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20-year legal battle shows no signs of ending Add to ...

It has already provided two decades of international intrigue worthy of a John le Carré novel. Now, with renewed court battles in London and Quebec - where corporate giant Bombardier Inc. is caught in the middle - a tangled dispute between the state airlines of old enemies Iraq and Kuwait shows no sign of ending soon.

The case dates back to the invasion of Kuwait by Saddam Hussein's Iraq in 1990. During its brief occupation, Iraq seized 10 airplanes owned by Kuwait Airways Corp. for its own airline, Iraqi Airways Co. In January, 1991, just before U.S.-led coalition forces launched the ensuing Persian Gulf war, lawyers for Kuwait Airways in London filed a lawsuit demanding restitution.

The resulting legal battle has become the longest commercial court fight in British history, according to Christopher Gooding, the London-based partner with Canada's Fasken Martineau DuMoulin LLP who has been steering the litigation since the beginning.

"The extraordinary thing is the fortitude and the determination of the Kuwaitis to have gone through all this," said Mr. Gooding, who has at times needed the protection of an armed security team because of fears of Iraqi reprisals as a result of his involvement in the case.

The marathon fight spilled over into Canada in 2008.

After winning judgments in London that awarded Kuwait Airways $1.2-billion in compensation and $84-million in legal costs (so far unpaid), lawyers for the airline tried to seize four planes that had been newly ordered by the Iraqis from Montreal-based Bombardier Aerospace.

Kuwait Airways argued the four planes would offset part of the unpaid British judgment. But Quebec's Court of Appeal blocked that attempt, ruling that Iraq enjoyed state immunity that made it unlawful to seize its planes. That ruling was overturned last October by the Supreme Court of Canada, which agreed with British court decisions that Iraq could not claim state immunity for a commercial activity.

Mr. Gooding praised two subsequent rulings from the Quebec Court of Appeal this month that dismissed other objections raised by Iraq; he described them as victories that pave the way for the case to be decided on its merits.

The case now returns to Quebec Superior Court and lawyers are expected to meet soon with a judge to set dates for trial.

The four Bombardier planes, which were part of a 10-aircraft order worth $400-million, have actually been delivered to Iraq, but Mr. Gooding said Kuwait Airways has received letters of credit from Iraq, guaranteeing that the airline will be paid if it wins its Canadian court case. The other six planes haven't been manufactured, nor has Bombardier been paid for them.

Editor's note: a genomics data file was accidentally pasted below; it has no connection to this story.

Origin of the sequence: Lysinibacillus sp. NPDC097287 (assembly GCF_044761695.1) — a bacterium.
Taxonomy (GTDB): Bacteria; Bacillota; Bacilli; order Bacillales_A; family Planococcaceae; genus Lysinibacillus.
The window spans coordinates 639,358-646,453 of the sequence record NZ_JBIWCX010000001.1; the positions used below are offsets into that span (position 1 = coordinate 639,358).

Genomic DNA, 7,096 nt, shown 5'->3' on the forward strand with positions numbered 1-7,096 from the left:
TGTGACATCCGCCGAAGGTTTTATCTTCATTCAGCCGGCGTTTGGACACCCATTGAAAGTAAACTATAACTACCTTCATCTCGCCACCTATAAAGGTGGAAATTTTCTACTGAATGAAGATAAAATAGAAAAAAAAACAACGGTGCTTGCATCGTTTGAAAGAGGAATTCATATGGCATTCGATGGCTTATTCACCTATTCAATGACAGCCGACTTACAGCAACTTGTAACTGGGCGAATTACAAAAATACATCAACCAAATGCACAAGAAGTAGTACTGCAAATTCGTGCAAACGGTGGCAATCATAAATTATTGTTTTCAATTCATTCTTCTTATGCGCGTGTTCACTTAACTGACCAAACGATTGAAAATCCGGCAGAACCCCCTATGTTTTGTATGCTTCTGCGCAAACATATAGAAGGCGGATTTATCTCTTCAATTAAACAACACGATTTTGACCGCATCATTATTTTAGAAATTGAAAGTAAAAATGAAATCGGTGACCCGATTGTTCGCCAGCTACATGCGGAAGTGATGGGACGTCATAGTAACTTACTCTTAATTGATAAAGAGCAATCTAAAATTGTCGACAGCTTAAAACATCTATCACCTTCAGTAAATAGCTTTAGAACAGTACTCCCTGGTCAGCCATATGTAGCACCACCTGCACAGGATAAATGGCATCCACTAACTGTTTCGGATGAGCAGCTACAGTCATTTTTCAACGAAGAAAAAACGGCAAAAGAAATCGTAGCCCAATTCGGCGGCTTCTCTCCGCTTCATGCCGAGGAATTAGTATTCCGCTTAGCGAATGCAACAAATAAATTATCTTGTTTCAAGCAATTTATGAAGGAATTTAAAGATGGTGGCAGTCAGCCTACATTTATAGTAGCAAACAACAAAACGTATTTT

Mr. Gooding said the case in London, meanwhile, has to start again almost from scratch. Last May, Iraq announced that it was dissolving its lawsuit-plagued airline. The move came after Iraqi Airways attempted to restart service to London, an effort that ended with its maiden flight impounded at the behest of Kuwait Airways' legal team.

Months later, Iraqi Airways continues to fly to several Middle Eastern destinations. Mr. Gooding said the move to dissolve the carrier was nothing more than an attempt to avoid paying up, but it made his case even more complex. The judgment he won that had awarded Kuwait Airways $84-million in legal costs was actually against the Iraqi government - but the $1.2-billion award was against Iraq's airline.

So Mr. Gooding must now go back to court in London to try to force Iraq to cover its airline's liabilities. He said the Canadian court fight may also hinge on a similar problem: whether Bombardier's contract to buy the planes is with Iraq's airline, or with the government itself.

Many of the details of the case have the feel of a thriller waiting to be written. Britain's high court found that Iraqi Airways had committed perjury, forging documents detailing what happened to millions of spare aircraft parts. In the dying days of Mr. Hussein's regime, officials hid other key airline documents in the walls of Iraqi houses, some of which were found and turned over to Kuwaiti Airways lawyers only after the 2003 U.S. invasion of Iraq.

(Of the 10 planes that were originally seized by Iraq in 1990 - eight Airbuses and two Boeing 767s - four were destroyed on the tarmac at Mosul in the war in 1991. The other six were spirited away to Iran for safekeeping, but were later returned by Iran to the Kuwaitis.)

Lawyers in Canada for Iraq could not be reached for comment on Tuesday. But Iraqi officials have said publicly in the past that they should not pay for the actions of the former Hussein regime, having emerged from U.S. occupation as a newly democratic government.

Bombardier's contract for the remaining six new planes ordered by the Iraqis remains a question mark, and the company says it would still like to fill the order. "We find ourselves in the middle, and we are paralyzed by this ongoing dispute," spokesman John Arnone said.

Mr. Gooding said the airplane fight is just one of countless reparations questions that remain between Iraq and Kuwait, even two decades after the invasion.

Although he declined to give details about the risk to his personal safety as a result of the case, Mr. Gooding said it has rewarding. "It's an extraordinary story. And it's been a real privilege to be involved in the events of our times so closely."

 

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